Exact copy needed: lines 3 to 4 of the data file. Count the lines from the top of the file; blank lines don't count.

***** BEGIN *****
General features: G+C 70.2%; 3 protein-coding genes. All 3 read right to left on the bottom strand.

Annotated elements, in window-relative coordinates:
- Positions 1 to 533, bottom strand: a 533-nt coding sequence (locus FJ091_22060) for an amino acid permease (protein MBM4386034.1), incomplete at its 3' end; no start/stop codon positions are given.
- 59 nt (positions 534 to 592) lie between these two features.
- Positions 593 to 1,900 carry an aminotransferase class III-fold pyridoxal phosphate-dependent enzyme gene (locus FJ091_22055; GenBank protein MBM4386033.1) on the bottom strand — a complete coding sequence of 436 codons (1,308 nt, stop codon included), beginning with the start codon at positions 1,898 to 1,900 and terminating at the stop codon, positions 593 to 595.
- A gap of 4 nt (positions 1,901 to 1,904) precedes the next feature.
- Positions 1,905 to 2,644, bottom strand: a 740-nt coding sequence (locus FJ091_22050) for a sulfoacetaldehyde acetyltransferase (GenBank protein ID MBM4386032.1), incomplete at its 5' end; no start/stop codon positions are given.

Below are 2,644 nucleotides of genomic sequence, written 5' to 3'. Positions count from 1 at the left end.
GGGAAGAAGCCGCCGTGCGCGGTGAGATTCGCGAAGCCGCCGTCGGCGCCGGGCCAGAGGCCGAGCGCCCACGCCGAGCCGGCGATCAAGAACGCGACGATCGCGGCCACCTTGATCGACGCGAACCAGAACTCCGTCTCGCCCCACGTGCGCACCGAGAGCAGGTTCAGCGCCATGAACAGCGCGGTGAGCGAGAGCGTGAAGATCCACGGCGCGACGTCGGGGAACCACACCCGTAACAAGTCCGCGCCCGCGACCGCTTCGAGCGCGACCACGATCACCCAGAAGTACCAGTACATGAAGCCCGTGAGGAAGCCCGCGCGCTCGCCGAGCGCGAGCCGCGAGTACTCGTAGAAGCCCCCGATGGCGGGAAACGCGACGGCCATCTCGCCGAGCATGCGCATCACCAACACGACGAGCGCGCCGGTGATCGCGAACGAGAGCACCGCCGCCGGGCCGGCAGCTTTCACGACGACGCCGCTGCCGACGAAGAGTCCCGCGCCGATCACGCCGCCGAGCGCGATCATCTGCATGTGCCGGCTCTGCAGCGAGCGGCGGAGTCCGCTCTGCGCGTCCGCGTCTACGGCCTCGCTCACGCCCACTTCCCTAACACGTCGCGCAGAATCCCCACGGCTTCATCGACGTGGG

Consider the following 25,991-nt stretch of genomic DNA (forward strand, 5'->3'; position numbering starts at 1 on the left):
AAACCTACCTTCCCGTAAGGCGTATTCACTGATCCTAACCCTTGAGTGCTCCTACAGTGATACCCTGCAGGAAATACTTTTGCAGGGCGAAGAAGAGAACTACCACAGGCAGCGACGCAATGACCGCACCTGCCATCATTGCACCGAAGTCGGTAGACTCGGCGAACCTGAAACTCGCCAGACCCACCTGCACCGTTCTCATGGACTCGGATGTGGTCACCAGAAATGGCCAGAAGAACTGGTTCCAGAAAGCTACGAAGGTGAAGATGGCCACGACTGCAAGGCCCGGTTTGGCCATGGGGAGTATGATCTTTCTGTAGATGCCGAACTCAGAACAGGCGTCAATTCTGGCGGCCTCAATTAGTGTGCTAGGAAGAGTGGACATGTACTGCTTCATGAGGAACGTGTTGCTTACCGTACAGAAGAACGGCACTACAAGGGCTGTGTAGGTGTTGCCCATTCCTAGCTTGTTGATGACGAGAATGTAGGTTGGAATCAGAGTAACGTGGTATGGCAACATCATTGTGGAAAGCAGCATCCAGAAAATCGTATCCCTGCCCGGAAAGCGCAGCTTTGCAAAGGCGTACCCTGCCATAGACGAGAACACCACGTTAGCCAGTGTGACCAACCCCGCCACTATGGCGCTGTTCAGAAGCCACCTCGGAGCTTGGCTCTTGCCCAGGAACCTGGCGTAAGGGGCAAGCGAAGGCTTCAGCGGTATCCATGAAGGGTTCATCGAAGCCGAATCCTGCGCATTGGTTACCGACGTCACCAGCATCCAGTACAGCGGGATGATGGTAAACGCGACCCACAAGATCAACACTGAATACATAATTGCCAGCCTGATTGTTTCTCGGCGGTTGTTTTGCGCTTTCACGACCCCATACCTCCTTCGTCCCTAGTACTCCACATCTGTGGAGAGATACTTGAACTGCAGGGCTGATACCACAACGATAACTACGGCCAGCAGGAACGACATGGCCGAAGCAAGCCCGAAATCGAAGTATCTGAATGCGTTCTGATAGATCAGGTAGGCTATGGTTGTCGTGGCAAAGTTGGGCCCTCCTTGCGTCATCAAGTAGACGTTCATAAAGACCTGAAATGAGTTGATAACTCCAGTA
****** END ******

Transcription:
- Positions 1 to 533, bottom strand: a 533-nt coding sequence (locus FJ091_22060) for an amino acid permease (protein MBM4386034.1), incomplete at its 3' end; no start/stop codon positions are given.
- 59 nt (positions 534 to 592) lie between these two features.